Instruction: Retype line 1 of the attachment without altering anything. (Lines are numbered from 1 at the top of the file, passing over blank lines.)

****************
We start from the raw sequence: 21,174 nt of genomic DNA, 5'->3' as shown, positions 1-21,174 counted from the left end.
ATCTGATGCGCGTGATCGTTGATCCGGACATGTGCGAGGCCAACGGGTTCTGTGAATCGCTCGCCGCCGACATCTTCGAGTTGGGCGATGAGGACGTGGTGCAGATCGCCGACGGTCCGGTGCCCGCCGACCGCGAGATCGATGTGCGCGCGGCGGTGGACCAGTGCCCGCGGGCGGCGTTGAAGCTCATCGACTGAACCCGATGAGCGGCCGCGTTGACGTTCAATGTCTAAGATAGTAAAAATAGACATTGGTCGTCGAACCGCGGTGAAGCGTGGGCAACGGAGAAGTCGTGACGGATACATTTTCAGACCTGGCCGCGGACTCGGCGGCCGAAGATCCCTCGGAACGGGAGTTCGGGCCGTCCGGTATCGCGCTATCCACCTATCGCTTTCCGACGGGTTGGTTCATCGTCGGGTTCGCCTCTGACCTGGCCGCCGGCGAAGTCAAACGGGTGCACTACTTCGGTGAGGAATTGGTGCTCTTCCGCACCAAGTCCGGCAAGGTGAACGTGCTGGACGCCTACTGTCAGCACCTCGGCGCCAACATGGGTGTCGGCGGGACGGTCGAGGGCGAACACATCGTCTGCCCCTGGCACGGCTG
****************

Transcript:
We start from the raw sequence: 21,174 nt of genomic DNA, 5'->3' as shown, positions 1-21,174 counted from the left end.